McDevitt has a reputation for solid old-fashioned SF, with an emphasis on plot rather than characterisation. His work reminds me of the SF being published (and I was reading!) back in the 1980's.

This is pretty much that.

Where McDevitt scores is in developing that 'sensawunder' for the reader, so reminiscent to me of the Analogs and Astoundings of years gone by. Here we have long dead aliens and their cultural remains uncovered, underneath a sky with n
Alex Shrugged
Aug 27, 2012 rated it it was amazing
Shelves: reviewed-books
I've read two other of McDevitt's books and they were both good reads.... "The Engines of God" and "Omega". In Omega the characters reference events that occurred during Chindi so I read it to find out what had happened. I found the book to be a very exciting and enjoyed it immensely.

It has a strong woman main character (Hutch) but what I like about it is that the characters are not too smart and not too brave. They are only smart enough and brave enough. That makes them more real to me. The cir
Clark Hallman
Chindi by Jack McDevitt – This is the third book in the Priscilla Hutchins (Academy/Engines of God) series by McDevitt. After a mysterious transmission of unknown origin is received by a deep-space interstellar ship. Hutch is hired to take a group of wealthy alien-hunter/enthusiasts into space in search of the aliens that sent the transmission. They encounter more transmissions and they appear to be the real thing. Hutch and her naïve, arrogant and totally unprepared alien hunters undertake a di ...more
Jun 21, 2012 rated it it was amazing
Shelves: sci-fi
McDevitt is always good and it was great to visit with Hutch and Bill for a while, as expected. Beyong that, though, this book struck me as exceptional. McDevitt raised a lot of hard issues about space exploration, the search for "the Other," and the great potential for "othering" those found/met. He also had Hutch do some things that would appear, from the calm of one's livingroom, to be the usual sort of "stupid mistakes" authors often have women leads make. She also seemed to passively accept ...more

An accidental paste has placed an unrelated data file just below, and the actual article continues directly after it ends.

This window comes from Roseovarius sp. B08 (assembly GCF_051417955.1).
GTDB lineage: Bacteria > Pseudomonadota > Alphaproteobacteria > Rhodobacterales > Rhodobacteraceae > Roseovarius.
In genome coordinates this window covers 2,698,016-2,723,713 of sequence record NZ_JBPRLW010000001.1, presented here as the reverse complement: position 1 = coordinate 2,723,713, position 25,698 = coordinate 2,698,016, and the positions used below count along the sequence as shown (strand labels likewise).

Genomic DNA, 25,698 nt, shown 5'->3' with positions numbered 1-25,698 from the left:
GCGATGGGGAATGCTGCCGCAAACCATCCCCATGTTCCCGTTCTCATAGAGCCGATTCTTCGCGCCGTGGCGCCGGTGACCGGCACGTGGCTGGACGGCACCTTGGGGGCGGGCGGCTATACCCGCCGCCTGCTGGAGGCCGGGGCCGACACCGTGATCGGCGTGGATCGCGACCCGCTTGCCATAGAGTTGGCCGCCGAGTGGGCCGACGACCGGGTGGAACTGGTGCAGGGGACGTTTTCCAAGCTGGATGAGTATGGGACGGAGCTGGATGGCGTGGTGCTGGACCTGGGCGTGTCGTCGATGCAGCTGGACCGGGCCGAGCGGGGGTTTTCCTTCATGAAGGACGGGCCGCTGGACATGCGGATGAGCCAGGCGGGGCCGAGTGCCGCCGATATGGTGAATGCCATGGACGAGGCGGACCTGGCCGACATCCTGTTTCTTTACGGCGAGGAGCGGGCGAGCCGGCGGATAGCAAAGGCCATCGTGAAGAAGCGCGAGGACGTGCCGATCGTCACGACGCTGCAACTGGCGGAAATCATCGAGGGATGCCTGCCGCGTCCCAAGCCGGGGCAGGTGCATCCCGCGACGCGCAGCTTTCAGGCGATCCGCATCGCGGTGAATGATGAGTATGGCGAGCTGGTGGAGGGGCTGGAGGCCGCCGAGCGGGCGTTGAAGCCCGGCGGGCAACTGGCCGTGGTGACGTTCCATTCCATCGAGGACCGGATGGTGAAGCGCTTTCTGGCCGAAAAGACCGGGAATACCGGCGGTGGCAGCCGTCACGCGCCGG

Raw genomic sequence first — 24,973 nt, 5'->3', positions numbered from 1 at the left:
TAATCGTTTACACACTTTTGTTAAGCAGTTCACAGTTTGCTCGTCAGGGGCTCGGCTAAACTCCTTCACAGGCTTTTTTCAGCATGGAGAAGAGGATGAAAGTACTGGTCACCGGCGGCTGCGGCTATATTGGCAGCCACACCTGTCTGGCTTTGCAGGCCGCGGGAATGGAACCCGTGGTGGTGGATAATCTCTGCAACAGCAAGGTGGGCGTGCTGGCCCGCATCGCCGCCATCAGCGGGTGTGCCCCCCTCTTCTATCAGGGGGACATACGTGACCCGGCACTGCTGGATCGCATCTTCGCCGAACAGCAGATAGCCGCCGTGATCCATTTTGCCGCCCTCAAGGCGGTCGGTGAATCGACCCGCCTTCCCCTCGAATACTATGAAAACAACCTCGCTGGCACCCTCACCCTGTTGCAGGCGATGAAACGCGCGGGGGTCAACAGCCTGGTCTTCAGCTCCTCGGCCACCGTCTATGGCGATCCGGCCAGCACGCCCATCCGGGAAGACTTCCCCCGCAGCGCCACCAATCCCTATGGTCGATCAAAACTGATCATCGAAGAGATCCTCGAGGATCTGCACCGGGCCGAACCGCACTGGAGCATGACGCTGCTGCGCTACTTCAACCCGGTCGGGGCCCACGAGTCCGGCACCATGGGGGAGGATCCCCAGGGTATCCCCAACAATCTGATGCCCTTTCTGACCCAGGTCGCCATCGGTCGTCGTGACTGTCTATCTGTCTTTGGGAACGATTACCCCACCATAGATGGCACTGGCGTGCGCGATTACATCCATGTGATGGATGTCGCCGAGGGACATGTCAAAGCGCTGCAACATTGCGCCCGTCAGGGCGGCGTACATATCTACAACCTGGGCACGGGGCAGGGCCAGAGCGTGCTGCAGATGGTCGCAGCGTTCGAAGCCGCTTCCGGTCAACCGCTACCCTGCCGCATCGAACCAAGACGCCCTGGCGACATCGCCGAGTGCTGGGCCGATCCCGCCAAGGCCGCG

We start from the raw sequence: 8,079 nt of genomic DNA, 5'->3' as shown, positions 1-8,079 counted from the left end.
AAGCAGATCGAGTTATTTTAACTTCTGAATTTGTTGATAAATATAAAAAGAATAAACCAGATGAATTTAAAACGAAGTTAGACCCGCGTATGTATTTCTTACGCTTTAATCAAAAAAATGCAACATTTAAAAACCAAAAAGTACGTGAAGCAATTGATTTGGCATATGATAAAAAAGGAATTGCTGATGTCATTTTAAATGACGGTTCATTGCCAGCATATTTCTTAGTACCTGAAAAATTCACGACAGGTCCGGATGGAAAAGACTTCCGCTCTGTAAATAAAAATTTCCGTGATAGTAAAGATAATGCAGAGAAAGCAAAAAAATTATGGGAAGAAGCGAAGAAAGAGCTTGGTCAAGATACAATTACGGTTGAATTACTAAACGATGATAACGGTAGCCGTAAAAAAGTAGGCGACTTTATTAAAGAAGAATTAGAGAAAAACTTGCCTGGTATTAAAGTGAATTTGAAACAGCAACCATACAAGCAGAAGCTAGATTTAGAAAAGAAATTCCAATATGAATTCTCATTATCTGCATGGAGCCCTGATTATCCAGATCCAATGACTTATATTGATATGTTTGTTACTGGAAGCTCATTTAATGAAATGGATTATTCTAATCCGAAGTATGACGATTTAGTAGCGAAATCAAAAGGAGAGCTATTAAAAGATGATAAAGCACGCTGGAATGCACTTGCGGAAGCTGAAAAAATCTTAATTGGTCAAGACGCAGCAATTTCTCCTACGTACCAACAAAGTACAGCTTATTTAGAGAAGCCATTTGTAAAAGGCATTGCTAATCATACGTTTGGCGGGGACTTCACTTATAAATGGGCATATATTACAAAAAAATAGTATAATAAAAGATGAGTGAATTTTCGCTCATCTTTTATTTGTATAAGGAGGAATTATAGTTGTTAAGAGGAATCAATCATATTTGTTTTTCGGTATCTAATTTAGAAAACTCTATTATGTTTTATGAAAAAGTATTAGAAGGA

Sep 21, 2007 rated it did not like it
Recommends it for: First-time hard-SF readers
Shelves: sci-fi
Formulaic, predictable, bland and unambitious. (** Some spoilers ahead **)

If this was the first "hard" science fiction book I'd read, the thought of a massive self-directing artifact whose job is to collect a pan-galactic zoo and was built by a long-vanished uber-race whose mere detritus exceeds man's tiny grasp might indeed make for "an ambitious, exciting, big-idea hard-SF novel".

When we finally do encounter the mother-lode of alien treasure, it turns out to be a summer-home for some rich guy
May 26, 2008 rated it liked it
Recommends it for: fans of hard SF
Shelves: sf_fantasy
I liked this book in that it made me ponder the cosmological mysteries that never get boring - how stars are born and die, long-term events in space...But otherwise it's a straight 3-star book - not bad, not life-changing, but enough that I would most certainly read the author again. The main characters were all drawn very well, particularly the protagonist, Hutch (and I would also add that I was particularly happy to see a woman in the role she was in). But something about the sequence of event ...more
Jul 22, 2011 rated it really liked it
Former Naval officer Jack McDevitt has become a space opera wunderkind over the past decade or so. Chindi is one of several novels about Priscilla "Hutch" Hutchins, a female spacefaring captain who goes on many an intergalactic adventure. I've been a fan of Mr. McDevitt's works for years, so, I thought this novel was great. Was it his best? No...but it definitely was not his worst, and those who are new to Mr. McDevitt's works, or the "Hutch" series, would do well to start with this one.

Aug 20, 2009 rated it liked it
This book is a part of a 5 book series, but I believe it works much better as a standalone book. We follow the life of Precilla Hutchins, who has retired from her job as a pilot, but is convinced to take one more journey.

+ The alien races described in this book are creative and non-humanoid.
+ Hutchins is a strong female lead, but not a "femme fatale" or a needy slut.